A woman’s place at the table!
The woman is the heart of the home. Let us pray that we women realize the reason for our existence: to love and be loved and through this love become instruments of peace in the world. This is one of my favorite quotes from Mother Teresa when I think about the role of women in society. Many a times this role has unfortunately been misunderstood to mean women are the stronger specie. If women were the stronger specie, why do we have despicable statistics about domestic violence occasioned by men? Why is the average income of women world over much lower than that of the men? Why do we at all still advocate for more women to be invited into spaces in the name of gender balance? What exactly does this strength represent if not a tool of power? So I understand when Mother Teresa says a woman is the heart of the home. She is the home maker. She keeps the house warm. She cooks the food, cleans the house, minds the children, washes and irons her husband’s clothes. In all this, the husband is only expected to provide an income for her to do everything else. Indeed, she is the heart of the home. What however rattles me is why the heart of the home, a role I think to be one of great importance, is also the most abused.
The Bible story of Queen Esther is one that intrigues me about the role of a woman in society. Before King Ahasuerus married Queen Esther, he had Queen Vashti for a wife. He had a banquet in his palace and invited all his friends to feast. During the feast he wanted to show off his beautiful wife, Vashti to his drunk friends but she declined to come. Consequently, the King divorced Queen Vashti for her disobedience and married Queen Esther. What I imagine about the untold parts of this story is that probably the King was very drunk following the many days he had been feasting. Queen Vashti to protect her dignity did not want to be disgraced before his already drunk guests. Or she was embarrassed about the King’s behavior and did not want to be a part of it. For all intents and purposes, Queen Vashti was expected to entertain her husband’s guests. When she fell short of this, she was immediately banished and replaced. This story is like so many other narratives about the expectations placed on women by the world. In Hollywood, so many scandals have been recorded about sexual harassment against women. The ‘Me Too’ movement unearthed so much about the predatory environment that women in Hollywood were living in and yet desperate to ‘shine’ in the industry. In a matter of days, many more women all over the world were empowered to speak out on the manipulation and abuse they faced in their own lives.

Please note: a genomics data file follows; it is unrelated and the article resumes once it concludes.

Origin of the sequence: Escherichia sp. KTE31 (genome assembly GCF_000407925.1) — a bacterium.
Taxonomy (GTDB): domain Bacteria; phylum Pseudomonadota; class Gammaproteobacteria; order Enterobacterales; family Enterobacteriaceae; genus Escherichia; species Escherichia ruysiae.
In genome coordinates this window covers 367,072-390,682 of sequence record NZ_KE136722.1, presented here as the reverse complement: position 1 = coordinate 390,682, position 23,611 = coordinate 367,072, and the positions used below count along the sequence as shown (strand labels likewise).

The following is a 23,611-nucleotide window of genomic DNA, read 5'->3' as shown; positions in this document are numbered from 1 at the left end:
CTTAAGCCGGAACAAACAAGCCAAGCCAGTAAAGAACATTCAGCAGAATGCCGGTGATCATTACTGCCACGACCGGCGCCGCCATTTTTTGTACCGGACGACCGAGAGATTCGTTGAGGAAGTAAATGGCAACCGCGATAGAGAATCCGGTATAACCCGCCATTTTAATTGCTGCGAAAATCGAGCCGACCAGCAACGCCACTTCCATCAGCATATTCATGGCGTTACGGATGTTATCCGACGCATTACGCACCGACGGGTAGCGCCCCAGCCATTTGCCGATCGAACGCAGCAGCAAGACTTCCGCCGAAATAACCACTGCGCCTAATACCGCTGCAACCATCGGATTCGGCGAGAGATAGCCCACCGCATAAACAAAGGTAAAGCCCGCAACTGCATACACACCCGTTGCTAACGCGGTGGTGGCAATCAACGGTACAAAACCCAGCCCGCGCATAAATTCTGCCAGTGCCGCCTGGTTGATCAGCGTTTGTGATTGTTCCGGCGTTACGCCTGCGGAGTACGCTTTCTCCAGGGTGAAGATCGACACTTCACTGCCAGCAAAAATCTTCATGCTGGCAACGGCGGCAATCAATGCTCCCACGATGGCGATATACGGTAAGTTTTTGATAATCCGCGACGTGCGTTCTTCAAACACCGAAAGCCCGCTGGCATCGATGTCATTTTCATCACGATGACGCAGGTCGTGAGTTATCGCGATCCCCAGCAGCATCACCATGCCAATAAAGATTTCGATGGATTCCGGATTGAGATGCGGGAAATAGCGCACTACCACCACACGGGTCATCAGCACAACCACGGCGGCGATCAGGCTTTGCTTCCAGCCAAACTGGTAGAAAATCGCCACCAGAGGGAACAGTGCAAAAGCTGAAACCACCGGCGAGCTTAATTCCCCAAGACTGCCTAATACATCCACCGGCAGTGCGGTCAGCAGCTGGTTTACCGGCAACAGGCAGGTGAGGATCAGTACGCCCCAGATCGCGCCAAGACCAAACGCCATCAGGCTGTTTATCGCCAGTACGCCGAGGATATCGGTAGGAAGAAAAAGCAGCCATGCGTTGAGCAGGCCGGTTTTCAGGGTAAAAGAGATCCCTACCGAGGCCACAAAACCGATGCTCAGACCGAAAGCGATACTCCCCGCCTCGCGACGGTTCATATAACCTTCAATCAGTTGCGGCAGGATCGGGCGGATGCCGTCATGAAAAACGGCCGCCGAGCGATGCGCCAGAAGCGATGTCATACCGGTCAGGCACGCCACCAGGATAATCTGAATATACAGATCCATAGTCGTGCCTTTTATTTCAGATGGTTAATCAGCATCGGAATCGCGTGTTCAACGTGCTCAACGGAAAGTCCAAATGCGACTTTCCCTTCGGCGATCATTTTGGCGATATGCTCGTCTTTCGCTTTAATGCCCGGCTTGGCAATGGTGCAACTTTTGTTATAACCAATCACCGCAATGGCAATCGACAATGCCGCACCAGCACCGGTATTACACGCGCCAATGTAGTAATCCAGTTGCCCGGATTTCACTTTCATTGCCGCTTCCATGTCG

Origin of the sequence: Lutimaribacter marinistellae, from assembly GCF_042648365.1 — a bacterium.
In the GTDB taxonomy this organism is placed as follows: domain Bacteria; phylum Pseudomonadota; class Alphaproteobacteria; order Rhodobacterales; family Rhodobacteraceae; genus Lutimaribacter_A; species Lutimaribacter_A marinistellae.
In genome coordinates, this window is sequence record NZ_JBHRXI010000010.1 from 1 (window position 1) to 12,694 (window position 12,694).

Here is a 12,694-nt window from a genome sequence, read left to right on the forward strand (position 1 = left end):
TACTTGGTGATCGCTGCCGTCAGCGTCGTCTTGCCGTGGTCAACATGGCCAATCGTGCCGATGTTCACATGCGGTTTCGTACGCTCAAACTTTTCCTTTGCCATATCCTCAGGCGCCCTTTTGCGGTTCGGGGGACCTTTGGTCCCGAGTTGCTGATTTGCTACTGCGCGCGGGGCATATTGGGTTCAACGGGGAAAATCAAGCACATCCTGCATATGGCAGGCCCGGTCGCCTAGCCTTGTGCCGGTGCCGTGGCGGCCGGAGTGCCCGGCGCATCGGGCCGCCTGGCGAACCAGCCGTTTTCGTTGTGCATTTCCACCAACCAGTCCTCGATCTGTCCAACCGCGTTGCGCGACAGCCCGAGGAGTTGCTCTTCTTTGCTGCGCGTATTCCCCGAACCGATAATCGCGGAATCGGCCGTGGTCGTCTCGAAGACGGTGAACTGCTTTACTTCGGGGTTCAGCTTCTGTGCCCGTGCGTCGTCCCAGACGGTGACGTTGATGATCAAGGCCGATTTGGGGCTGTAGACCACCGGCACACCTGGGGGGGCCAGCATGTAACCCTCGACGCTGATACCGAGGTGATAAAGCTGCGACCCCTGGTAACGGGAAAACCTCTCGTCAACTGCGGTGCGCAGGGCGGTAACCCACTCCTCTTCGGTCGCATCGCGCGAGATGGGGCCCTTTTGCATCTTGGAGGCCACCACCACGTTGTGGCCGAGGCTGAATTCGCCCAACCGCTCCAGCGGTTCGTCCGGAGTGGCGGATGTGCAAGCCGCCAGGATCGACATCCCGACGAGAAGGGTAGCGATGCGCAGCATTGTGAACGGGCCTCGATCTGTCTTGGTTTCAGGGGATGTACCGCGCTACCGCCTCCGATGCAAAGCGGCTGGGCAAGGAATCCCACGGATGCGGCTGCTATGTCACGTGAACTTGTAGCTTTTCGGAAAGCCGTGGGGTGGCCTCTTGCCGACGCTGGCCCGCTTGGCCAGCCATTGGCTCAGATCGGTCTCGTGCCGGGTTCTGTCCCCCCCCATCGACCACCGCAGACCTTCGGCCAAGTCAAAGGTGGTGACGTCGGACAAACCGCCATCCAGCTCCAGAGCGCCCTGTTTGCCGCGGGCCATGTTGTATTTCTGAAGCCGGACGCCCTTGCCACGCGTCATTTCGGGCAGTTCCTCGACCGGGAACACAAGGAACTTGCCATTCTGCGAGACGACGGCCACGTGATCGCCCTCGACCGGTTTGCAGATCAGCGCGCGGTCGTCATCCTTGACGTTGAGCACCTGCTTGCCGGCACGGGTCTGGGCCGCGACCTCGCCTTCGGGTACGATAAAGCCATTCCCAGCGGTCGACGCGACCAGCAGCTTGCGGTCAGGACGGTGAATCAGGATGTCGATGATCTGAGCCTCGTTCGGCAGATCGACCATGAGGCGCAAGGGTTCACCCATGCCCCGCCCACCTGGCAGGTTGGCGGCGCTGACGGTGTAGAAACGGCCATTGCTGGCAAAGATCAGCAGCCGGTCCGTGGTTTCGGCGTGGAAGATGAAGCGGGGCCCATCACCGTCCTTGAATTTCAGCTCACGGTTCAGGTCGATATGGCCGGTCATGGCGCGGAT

Take the example of Harvey Weinstein, a film producer in Hollywood, who was accused by at least 80 women, of numerous rape, assault and sexual abuse committed over a period of 30 years. One man accused by 80 women! It is really absurd that women can be treated like this and they are still upheld as the ‘heart’ of anything. A heart should be tendered, warmed and wooed for it to stay healthy. It is very sad that even with all the responsibilities placed on women, they remain endangered rather than celebrated. I hope for a world where the International Women’s Day will translate positively into the lives of all oppressed women out there. A day when power will change into the hands of women. A day when the strength of women will be seen in the political space and all spaces of power.
In Uganda today, I love that women are proving their worth and being appointed to high offices by virtue of their integrity and passionate energy. I salute all women in Uganda specifically, in these spaces, giving hope to other women and young girls that the future could truly be female, to wit; Sharon Nakhanda an International Human rights lawyer and leading expert in International Criminal Court trials for prosecution of the Lord’s Resistance Army rebels; Susan Namuganyi, the first drilling engineer and best student throughout her academic years; Brigitte Kusiima and Hellen Nakiryowa, the first female lawyers to earn partner at Shonubi, Musoke & Co. Advocates after 30 years of the firm’s existence; Esther Kalenzi founder of 40 Days Over 40 Smiles an NGO focusing on the less fortunate, Nuns that run Sanyu babies home, Charlotte Mudoola in the world of sport, Maris Wanyera the Director Debt and Cash Policy at Ministry of Finance, Planning and Economic Development and Sr. Cephas Cormack responsible for character building of many women in the Education sector.
In the highly patriarchal societies of Northern Uganda where women are at a disadvantage compared to their male counterparts; not to mention the strong cultural practices and barriers, I applaud the works of different developments such as SPACE project under Development Initiative for Northern Uganda implemented through the Office of the Prime Minister that are geared towards all aspects of women empowerment. If we continue demeaning the importance of women, we shall destroy the fabric of society and this has a ripple effect.
I implore all women to strive to become whatever they want to!
Happy International Women’s Day!